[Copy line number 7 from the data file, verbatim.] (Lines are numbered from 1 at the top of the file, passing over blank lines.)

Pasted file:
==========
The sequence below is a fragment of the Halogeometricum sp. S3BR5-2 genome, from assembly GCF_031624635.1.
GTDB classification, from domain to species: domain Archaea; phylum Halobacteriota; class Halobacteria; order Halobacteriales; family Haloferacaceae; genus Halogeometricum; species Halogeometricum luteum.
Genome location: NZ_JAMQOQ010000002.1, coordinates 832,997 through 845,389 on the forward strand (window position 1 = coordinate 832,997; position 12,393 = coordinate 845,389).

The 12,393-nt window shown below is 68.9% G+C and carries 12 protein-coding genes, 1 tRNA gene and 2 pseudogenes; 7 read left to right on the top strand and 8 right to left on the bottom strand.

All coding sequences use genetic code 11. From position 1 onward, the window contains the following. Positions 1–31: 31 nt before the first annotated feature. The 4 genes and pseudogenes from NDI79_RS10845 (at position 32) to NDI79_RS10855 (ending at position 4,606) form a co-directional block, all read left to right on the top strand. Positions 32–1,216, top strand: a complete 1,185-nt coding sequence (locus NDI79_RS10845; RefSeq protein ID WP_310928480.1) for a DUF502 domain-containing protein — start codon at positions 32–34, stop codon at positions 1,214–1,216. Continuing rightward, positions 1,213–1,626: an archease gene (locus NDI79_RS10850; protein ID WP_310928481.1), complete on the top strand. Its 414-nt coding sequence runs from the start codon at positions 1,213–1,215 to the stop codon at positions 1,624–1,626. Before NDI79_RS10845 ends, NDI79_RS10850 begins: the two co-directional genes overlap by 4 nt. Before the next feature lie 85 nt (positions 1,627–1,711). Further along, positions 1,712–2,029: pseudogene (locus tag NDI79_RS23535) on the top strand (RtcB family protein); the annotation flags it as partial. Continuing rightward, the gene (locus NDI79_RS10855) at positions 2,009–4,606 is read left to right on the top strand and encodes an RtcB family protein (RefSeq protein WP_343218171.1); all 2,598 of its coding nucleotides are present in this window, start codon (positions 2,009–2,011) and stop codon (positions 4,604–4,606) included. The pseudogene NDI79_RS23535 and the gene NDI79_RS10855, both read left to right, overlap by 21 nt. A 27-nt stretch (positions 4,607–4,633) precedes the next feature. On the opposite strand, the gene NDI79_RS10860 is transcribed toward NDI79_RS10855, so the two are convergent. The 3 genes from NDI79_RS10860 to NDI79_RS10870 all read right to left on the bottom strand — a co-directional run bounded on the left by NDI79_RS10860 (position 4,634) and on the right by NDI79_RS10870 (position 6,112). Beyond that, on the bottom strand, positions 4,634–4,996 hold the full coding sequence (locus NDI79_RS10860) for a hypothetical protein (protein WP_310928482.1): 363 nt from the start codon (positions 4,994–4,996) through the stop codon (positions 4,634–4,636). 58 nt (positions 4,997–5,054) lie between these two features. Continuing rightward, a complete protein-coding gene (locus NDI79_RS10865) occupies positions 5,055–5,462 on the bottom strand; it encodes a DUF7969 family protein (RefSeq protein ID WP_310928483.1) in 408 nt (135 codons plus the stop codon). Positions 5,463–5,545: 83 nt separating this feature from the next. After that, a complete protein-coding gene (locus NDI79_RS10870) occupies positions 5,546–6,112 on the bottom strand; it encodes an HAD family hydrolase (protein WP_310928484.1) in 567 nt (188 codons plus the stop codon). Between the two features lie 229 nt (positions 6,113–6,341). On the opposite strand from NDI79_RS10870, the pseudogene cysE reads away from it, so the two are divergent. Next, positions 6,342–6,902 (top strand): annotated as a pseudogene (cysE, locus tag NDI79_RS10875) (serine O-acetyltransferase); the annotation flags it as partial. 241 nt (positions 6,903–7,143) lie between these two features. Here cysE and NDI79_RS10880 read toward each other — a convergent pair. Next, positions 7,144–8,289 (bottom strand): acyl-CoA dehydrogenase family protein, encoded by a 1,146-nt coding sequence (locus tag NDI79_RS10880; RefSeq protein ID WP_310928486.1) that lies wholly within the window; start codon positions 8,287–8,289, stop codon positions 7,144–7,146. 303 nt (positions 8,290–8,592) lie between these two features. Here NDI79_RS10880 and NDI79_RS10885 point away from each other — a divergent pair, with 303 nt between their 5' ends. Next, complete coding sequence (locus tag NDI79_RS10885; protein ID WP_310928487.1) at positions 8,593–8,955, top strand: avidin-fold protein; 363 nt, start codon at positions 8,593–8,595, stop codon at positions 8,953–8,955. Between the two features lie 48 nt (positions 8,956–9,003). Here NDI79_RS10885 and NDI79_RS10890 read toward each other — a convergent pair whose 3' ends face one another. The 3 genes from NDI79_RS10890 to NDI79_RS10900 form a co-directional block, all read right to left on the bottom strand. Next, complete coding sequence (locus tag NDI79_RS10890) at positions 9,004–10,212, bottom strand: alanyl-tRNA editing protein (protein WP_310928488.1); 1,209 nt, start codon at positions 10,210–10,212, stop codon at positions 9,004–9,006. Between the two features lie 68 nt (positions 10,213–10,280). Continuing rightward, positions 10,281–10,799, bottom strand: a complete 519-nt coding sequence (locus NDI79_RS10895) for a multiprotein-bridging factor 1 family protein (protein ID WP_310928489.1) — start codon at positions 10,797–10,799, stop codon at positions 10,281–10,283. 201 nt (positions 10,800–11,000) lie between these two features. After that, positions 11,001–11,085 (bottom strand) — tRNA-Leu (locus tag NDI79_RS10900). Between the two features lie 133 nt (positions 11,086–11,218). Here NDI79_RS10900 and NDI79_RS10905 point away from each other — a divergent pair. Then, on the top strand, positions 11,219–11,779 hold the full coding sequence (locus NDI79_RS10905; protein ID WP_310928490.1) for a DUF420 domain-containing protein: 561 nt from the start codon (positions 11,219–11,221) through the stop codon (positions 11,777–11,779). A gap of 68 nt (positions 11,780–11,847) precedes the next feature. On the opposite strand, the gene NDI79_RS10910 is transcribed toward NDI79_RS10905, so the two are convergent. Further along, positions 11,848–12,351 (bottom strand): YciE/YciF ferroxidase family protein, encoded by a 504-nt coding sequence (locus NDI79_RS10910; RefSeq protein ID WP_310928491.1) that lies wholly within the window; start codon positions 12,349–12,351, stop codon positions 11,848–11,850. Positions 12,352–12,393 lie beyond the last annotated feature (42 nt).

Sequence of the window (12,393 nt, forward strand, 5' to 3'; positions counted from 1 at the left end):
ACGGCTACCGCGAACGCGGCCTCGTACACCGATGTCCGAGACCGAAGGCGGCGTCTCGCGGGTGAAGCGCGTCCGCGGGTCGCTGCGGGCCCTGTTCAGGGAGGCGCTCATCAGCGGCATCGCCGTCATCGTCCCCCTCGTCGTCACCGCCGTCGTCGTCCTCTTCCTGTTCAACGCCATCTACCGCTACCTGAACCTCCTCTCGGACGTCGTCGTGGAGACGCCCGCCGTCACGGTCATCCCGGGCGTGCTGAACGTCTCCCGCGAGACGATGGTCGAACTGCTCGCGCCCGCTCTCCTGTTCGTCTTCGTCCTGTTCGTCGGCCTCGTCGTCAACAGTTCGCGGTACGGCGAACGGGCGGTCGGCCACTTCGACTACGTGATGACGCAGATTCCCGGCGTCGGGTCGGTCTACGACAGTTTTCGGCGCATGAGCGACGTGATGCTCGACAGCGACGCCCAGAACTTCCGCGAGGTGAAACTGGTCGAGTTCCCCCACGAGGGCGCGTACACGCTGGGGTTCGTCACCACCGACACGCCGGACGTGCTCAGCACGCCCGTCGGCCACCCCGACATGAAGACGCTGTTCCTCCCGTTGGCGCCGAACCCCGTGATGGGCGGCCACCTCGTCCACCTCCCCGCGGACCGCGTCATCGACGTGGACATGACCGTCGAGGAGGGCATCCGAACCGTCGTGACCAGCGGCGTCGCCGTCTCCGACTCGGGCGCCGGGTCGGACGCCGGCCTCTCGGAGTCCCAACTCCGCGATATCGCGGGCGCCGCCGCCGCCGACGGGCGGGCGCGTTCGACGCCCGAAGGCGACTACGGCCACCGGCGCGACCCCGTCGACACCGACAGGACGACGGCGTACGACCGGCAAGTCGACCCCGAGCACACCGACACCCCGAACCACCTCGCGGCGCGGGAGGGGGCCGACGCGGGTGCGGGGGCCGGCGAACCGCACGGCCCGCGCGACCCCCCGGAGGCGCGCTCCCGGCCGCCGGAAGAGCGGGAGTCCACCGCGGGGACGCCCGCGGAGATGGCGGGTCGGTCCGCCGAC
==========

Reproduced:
ACGGCTACCGCGAACGCGGCCTCGTACACCGATGTCCGAGACCGAAGGCGGCGTCTCGCGGGTGAAGCGCGTCCGCGGGTCGCTGCGGGCCCTGTTCAGGGAGGCGCTCATCAGCGGCATCGCCGTCATCGTCCCCCTCGTCGTCACCGCCGTCGTCGTCCTCTTCCTGTTCAACGCCATCTACCGCTACCTGAACCTCCTCTCGGACGTCGTCGTGGAGACGCCCGCCGTCACGGTCATCCCGGGCGTGCTGAACGTCTCCCGCGAGACGATGGTCGAACTGCTCGCGCCCGCTCTCCTGTTCGTCTTCGTCCTGTTCGTCGGCCTCGTCGTCAACAGTTCGCGGTACGGCGAACGGGCGGTCGGCCACTTCGACTACGTGATGACGCAGATTCCCGGCGTCGGGTCGGTCTACGACAGTTTTCGGCGCATGAGCGACGTGATGCTCGACAGCGACGCCCAGAACTTCCGCGAGGTGAAACTGGTCGAGTTCCCCCACGAGGGCGCGTACACGCTGGGGTTCGTCACCACCGACACGCCGGACGTGCTCAGCACGCCCGTCGGCCACCCCGACATGAAGACGCTGTTCCTCCCGTTGGCGCCGAACCCCGTGATGGGCGGCCACCTCGTCCACCTCCCCGCGGACCGCGTCATCGACGTGGACATGACCGTCGAGGAGGGCATCCGAACCGTCGTGACCAGCGGCGTCGCCGTCTCCGACTCGGGCGCCGGGTCGGACGCCGGCCTCTCGGAGTCCCAACTCCGCGATATCGCGGGCGCCGCCGCCGCCGACGGGCGGGCGCGTTCGACGCCCGAAGGCGACTACGGCCACCGGCGCGACCCCGTCGACACCGACAGGACGACGGCGTACGACCGGCAAGTCGACCCCGAGCACACCGACACCCCGAACCACCTCGCGGCGCGGGAGGGGGCCGACGCGGGTGCGGGGGCCGGCGAACCGCACGGCCCGCGCGACCCCCCGGAGGCGCGCTCCCGGCCGCCGGAAGAGCGGGAGTCCACCGCGGGGACGCCCGCGGAGATGGCGGGTCGGTCCGCCGAC